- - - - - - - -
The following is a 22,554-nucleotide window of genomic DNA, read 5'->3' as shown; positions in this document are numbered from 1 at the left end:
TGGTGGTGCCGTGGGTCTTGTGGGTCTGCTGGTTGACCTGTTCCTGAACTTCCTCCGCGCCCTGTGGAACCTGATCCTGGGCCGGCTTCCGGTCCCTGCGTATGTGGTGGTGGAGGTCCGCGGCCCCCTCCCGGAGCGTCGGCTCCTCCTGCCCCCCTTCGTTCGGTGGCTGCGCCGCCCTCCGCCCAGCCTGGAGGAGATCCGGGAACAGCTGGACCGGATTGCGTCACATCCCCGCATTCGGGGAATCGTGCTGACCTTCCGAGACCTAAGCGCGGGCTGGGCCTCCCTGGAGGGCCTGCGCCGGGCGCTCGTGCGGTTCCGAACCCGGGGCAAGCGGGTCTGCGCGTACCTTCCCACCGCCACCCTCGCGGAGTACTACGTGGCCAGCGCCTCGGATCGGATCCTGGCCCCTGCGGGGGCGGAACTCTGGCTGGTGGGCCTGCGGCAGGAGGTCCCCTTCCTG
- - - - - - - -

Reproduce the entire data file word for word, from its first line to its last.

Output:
The following is a 22,554-nucleotide window of genomic DNA, read 5'->3' as shown; positions in this document are numbered from 1 at the left end:
TGGTGGTGCCGTGGGTCTTGTGGGTCTGCTGGTTGACCTGTTCCTGAACTTCCTCCGCGCCCTGTGGAACCTGATCCTGGGCCGGCTTCCGGTCCCTGCGTATGTGGTGGTGGAGGTCCGCGGCCCCCTCCCGGAGCGTCGGCTCCTCCTGCCCCCCTTCGTTCGGTGGCTGCGCCGCCCTCCGCCCAGCCTGGAGGAGATCCGGGAACAGCTGGACCGGATTGCGTCACATCCCCGCATTCGGGGAATCGTGCTGACCTTCCGAGACCTAAGCGCGGGCTGGGCCTCCCTGGAGGGCCTGCGCCGGGCGCTCGTGCGGTTCCGAACCCGGGGCAAGCGGGTCTGCGCGTACCTTCCCACCGCCACCCTCGCGGAGTACTACGTGGCCAGCGCCTCGGATCGGATCCTGGCCCCTGCGGGGGCGGAACTCTGGCTGGTGGGCCTGCGGCAGGAGGTCCCCTTCCTG